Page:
9/27/2013 2:48 P.M. ET
Mo overcomes ACL tear to return for final season
By Cash Kruth / MLB.com
As Mariano Rivera prepares to retire, the closer's farewell tour has become a central subplot to the season. Major League Baseball's all-time saves leader has been greeted warmly in each of his road stops, and the Yankees held a ceremony of their own to honor Rivera's illustrious career on Sunday.
Rivera will be the last active player to regularly wear uniform No. 42, with the number having been retired throughout MLB in 1997 to honor the achievements of barrier-breaking great Jackie Robinson. During his 19-year big league career, Rivera has also chiseled his own mark on the number's legacy. In honor of Rivera and his contributions, MLB.com is commemorating 42 notable moments from Rivera's career -- the 42 Days of Mo.
Mariano Rivera swore he wasn't going down like that.
The game's greatest closer promised that his last act on a Major League field wouldn't be writhing in pain at Kauffman Stadium after tearing his ACL in May 2012.
And he was right. Rivera entered again on April 4.
Eleven months and one day after a tumble in Kansas City's outfield ended Rivera's season, the 42-year-old legend returned under the bright lights of Yankee Stadium with Metallica's "Enter Sandman" blaring.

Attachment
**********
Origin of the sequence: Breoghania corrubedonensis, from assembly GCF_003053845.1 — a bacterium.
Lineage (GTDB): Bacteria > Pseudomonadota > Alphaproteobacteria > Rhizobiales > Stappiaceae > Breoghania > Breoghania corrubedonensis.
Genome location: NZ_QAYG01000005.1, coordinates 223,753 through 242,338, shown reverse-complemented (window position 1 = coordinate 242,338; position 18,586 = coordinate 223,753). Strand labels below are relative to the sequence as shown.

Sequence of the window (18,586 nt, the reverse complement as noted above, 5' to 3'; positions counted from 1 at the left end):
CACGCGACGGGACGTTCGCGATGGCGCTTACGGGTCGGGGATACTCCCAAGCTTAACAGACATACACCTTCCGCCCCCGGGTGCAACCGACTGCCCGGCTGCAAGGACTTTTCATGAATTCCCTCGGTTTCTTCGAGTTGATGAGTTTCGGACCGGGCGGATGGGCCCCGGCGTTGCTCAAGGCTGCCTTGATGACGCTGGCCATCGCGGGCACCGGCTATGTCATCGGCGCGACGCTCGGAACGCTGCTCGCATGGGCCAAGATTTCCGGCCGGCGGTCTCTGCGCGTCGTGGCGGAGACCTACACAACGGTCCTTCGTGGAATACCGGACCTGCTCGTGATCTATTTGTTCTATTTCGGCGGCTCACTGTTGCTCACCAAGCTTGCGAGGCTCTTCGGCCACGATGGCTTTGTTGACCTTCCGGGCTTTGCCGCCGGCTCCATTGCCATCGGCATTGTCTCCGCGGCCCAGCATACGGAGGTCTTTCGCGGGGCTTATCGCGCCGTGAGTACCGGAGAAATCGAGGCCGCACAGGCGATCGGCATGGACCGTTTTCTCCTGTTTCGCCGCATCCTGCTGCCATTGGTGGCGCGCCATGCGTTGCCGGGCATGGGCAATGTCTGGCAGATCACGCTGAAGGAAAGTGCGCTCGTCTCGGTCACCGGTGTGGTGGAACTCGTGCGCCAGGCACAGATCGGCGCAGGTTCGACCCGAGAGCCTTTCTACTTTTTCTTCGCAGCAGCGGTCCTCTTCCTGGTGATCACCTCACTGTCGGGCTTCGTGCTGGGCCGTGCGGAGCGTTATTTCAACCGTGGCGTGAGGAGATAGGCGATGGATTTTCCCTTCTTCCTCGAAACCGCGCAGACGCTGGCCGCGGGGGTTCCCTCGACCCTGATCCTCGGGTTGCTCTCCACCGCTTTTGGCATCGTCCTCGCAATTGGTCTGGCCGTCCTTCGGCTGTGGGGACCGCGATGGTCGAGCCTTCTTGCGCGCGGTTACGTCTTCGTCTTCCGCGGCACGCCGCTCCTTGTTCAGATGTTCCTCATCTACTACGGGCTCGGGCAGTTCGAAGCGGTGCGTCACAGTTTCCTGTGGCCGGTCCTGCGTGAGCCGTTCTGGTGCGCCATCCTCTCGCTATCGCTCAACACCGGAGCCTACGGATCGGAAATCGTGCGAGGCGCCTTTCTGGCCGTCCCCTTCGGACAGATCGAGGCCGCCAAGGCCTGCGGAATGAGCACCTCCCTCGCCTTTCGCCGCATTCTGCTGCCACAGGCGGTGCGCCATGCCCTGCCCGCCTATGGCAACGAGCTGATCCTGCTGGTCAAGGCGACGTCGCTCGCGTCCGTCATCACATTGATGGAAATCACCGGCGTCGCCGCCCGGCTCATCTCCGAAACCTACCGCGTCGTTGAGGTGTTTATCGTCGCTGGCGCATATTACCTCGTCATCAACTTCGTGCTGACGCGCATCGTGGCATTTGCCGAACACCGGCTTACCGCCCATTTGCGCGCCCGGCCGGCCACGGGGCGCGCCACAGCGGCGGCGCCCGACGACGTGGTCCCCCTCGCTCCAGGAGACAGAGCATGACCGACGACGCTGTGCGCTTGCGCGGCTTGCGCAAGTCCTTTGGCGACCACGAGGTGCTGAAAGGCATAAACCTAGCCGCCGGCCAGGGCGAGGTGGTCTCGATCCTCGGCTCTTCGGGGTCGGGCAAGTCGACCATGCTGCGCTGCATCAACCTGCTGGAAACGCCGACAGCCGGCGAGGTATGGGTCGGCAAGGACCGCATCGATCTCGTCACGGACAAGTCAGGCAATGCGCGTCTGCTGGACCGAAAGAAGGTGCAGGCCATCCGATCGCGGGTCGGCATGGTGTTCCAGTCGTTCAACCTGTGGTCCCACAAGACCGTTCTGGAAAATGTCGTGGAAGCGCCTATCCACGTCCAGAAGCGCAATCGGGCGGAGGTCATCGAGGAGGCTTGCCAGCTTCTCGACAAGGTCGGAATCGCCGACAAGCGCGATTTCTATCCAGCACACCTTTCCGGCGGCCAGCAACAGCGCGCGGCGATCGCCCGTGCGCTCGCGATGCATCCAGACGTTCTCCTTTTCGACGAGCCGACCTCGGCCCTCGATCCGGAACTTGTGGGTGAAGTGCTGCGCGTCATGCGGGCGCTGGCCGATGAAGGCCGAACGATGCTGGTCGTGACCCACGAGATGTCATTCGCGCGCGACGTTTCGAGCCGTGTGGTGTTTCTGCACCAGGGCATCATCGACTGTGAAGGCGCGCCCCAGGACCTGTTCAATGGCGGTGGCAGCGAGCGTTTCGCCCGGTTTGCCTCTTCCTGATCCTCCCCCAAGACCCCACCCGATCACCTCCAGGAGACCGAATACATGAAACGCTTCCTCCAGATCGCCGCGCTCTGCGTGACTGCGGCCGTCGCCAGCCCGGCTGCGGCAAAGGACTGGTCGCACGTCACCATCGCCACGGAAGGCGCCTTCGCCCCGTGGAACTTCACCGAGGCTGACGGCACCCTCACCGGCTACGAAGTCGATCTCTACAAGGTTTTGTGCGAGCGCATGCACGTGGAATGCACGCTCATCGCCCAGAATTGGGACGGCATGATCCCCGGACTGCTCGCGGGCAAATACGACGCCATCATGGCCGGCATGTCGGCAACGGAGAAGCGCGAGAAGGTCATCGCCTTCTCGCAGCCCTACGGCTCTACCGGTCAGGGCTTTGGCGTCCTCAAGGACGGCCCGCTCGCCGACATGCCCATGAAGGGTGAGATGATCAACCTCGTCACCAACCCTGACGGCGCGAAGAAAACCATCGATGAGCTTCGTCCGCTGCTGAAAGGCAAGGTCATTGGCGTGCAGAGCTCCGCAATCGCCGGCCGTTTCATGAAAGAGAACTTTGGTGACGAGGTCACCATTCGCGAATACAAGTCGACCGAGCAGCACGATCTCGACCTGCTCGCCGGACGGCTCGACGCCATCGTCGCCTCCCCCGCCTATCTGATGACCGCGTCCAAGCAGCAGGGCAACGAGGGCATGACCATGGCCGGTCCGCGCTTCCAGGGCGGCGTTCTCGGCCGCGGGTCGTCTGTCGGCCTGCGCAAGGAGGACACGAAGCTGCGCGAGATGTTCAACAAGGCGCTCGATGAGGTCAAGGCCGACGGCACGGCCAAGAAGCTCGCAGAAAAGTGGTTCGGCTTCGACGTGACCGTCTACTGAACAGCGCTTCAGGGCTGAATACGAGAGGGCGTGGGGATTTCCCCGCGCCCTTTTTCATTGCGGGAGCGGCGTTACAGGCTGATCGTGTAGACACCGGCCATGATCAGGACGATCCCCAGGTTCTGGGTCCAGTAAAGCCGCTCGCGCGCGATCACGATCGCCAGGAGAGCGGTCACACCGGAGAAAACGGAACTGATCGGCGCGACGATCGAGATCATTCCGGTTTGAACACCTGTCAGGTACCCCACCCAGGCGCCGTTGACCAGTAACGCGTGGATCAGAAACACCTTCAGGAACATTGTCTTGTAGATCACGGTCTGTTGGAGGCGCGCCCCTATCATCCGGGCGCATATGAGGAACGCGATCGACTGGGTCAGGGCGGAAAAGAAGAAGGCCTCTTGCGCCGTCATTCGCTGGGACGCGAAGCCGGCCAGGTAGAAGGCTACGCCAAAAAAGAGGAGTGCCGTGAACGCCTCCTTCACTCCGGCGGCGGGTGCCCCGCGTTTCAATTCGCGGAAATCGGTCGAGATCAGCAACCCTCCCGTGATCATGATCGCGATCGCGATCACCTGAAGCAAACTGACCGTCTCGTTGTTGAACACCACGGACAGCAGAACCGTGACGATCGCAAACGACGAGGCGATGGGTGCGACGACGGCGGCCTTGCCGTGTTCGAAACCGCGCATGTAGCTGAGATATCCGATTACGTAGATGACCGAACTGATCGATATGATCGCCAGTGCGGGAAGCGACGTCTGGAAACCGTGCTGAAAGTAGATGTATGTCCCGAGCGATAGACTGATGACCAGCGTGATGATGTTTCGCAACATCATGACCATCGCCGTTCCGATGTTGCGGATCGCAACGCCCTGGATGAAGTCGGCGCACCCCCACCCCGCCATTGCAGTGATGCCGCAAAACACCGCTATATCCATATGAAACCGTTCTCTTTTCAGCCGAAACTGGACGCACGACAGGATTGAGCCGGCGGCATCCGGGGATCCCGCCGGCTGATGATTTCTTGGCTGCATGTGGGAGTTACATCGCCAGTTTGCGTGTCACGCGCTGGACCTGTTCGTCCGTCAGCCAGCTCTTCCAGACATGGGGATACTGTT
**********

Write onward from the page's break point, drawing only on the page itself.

It wasn't vintage Rivera. He issued a leadoff walk to Boston's Dustin Pedroia, who came around to score. But Rivera got rookie Jackie Bradley Jr. looking to notch his first save following surgery.
That save also tied Rivera with John Franco with 18 consecutive years with at least one save.
The Yankees and their fans missed the veteran closer in 2012. And, Rivera admitted, he missed everything about getting the ball in the ninth inning.
"I did miss them a lot," Rivera said. "At the same time, I have to be patient. I couldn't push it, I couldn't rush it. I just had to do things right."
Fittingly, Rivera's return saved a victory for longtime teammate Andy Pettitte, who said the following day it was special to see Rivera once again run out of the bullpen.
"Obviously, I feel real, real secure and good about things whenever you see that guy running in from the bullpen in the ninth inning," Pettitte said. "It's special. It'll be special for me watching him this year and knowing that this is it."
It has been, as Rivera has continued to dominate hitters in 2013 as he has his entire career -- even after seeing it potentially come to an end.
"You wait for almost a year to be on the mound and get your job done," Rivera said. "It's special to be here at home. The love, the passion and drive that you have for the game motivated me to keep going."